Dorsey Hopson of Shelby County Schools and Shawn Joseph of Metropolitan Nashville Public Schools are among chiefs of at least 15 urban districts to sign the letter. Also joining the campaign are at least 30 educators from mostly Memphis and Nashville, as well as leaders from charter and nonprofit organizations and teacher’s unions from across the nation.

The petition was released this week before Donald Trump’s inauguration on Friday as the nation’s 45th president. During his presidential campaign, Trump vowed to do away with the federal policy known as Deferred Action for Childhood Arrivals Policy, or DACA, as part of a crackdown on illegal immigration. However, he recently told Time magazine that he would “work something out” for people known as “Dreamers,” so named for the failed DREAM Act legislation that would provide a path toward citizenship.

The petition calls DACA “crucially important to public education across the country” and also urges passage of the DREAM Act. The drive was organized by Stand for Children, a nonprofit group that advocates for education equity in 11 states, including Tennessee.

Cardell Orrin, director of Stand for Children in Memphis, said the signatures show that “leaders in Nashville and Memphis care about what’s happening with our kids and want to see the dream continue for Dreamers.”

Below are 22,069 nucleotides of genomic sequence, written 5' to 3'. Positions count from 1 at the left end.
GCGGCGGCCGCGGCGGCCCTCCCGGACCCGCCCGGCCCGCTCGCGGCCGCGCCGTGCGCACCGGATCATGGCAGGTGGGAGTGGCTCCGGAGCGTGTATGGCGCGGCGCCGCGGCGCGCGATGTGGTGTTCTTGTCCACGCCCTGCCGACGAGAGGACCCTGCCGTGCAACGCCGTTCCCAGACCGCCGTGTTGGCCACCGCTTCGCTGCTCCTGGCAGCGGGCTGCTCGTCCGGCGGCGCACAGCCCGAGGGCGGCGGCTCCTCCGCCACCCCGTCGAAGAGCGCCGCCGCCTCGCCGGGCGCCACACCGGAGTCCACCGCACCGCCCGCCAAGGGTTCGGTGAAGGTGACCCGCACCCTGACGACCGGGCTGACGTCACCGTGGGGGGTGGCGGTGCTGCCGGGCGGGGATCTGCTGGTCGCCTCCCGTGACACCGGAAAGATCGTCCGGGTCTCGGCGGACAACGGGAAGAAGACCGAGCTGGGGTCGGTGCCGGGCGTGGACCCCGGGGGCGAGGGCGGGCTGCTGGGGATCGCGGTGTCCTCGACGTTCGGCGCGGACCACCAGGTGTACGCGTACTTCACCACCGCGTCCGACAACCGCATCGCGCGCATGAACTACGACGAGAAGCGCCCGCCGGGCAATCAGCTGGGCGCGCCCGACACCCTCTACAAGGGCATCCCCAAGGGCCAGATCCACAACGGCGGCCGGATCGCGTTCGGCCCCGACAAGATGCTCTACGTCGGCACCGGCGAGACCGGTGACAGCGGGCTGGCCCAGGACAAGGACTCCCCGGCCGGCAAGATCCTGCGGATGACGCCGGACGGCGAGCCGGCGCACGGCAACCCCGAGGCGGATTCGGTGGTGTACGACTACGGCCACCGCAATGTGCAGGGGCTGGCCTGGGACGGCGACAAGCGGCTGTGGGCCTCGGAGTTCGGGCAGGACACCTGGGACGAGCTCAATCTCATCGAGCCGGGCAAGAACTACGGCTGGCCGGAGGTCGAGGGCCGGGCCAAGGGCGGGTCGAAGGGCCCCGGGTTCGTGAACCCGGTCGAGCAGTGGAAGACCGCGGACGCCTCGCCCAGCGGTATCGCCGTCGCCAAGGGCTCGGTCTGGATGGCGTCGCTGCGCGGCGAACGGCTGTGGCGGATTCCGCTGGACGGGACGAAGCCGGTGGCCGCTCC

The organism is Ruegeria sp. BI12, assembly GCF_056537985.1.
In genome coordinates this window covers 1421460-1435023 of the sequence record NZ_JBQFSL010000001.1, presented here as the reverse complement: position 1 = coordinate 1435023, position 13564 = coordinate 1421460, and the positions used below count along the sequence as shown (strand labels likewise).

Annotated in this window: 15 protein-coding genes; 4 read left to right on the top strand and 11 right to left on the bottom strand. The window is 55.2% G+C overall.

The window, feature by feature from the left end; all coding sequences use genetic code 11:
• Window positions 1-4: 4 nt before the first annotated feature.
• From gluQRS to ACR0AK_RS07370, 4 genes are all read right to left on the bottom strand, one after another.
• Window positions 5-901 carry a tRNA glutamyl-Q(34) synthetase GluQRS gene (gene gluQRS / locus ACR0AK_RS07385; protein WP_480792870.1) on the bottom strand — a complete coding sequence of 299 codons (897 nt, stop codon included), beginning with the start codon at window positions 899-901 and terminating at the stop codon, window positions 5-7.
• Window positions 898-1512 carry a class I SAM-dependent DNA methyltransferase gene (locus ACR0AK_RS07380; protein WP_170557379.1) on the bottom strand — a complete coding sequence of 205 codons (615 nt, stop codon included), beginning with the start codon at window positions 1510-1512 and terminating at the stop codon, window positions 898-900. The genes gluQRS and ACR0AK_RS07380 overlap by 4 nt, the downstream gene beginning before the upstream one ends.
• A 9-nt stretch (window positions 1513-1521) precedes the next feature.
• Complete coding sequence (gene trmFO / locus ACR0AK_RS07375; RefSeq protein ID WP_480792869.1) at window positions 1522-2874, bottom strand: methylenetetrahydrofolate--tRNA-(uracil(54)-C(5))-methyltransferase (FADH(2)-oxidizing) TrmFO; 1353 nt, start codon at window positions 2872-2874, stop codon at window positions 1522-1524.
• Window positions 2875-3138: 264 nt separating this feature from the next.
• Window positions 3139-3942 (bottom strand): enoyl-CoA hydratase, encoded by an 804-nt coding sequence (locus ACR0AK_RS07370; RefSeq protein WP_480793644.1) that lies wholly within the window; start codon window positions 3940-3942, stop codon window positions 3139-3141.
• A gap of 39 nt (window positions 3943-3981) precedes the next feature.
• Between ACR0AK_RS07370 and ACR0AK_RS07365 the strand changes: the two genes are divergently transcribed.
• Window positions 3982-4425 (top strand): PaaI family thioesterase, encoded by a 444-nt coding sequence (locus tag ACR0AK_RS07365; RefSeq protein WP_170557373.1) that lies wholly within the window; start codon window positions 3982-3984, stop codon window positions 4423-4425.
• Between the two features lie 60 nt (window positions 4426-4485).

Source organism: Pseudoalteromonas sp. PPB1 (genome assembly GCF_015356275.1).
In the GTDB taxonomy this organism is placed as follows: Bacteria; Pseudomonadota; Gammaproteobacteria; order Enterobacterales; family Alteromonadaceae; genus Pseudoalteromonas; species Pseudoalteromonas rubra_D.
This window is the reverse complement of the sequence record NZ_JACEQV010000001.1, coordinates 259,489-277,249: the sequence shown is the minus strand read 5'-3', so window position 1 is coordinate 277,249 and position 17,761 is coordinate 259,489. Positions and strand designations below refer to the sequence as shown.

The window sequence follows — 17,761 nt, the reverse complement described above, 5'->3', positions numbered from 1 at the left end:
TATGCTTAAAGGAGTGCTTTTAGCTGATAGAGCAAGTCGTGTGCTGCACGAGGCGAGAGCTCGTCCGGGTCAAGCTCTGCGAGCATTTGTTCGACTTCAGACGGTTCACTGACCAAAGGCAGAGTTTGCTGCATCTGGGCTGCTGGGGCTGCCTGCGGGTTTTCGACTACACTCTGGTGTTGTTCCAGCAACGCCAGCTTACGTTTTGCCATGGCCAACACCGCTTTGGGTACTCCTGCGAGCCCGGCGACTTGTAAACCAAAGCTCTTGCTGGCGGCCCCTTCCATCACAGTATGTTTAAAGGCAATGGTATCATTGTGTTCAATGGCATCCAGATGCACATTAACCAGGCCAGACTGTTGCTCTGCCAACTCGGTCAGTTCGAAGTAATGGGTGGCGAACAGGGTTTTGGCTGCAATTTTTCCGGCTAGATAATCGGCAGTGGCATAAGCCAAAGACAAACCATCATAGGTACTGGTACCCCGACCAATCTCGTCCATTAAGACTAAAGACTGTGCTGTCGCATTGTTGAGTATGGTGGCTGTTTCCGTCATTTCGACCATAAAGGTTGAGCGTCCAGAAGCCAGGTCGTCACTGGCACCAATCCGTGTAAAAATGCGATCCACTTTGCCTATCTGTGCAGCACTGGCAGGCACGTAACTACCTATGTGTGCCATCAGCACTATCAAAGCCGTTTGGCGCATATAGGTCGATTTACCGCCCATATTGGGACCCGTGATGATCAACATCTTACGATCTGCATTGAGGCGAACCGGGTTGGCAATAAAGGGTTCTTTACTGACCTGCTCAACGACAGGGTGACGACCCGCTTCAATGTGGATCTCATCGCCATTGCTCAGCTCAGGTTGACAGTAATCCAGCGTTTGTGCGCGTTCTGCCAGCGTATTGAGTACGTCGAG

He added that school leaders are mobilized to work together in behalf of students if Trump attempts to do away with DACA.

“There may not be as many undocumented students here as in some of the others states (such as) Texas or Arizona. But this could still have great impact on kids in Tennessee,” Orrin said.

Among other Tennesseans signing the petition as of Friday were:

  • Marcus Robinson chief executive officer, Memphis Education Fund
  • Maya Bugg, chief executive officer, Tennessee Charter School Center
  • Brian Gilson, chief people officer, Achievement Schools, Memphis
  • Sonji Branch, affiliate director, Communities in Schools of Tennessee
  • Sylvia Flowers, executive director of educator talent, Tennessee Department of Education
  • Ginnae Harley, federal programs director, Knox County Schools

Read what Trump’s inauguration means for one undocumented Nashville student-turned-teacher.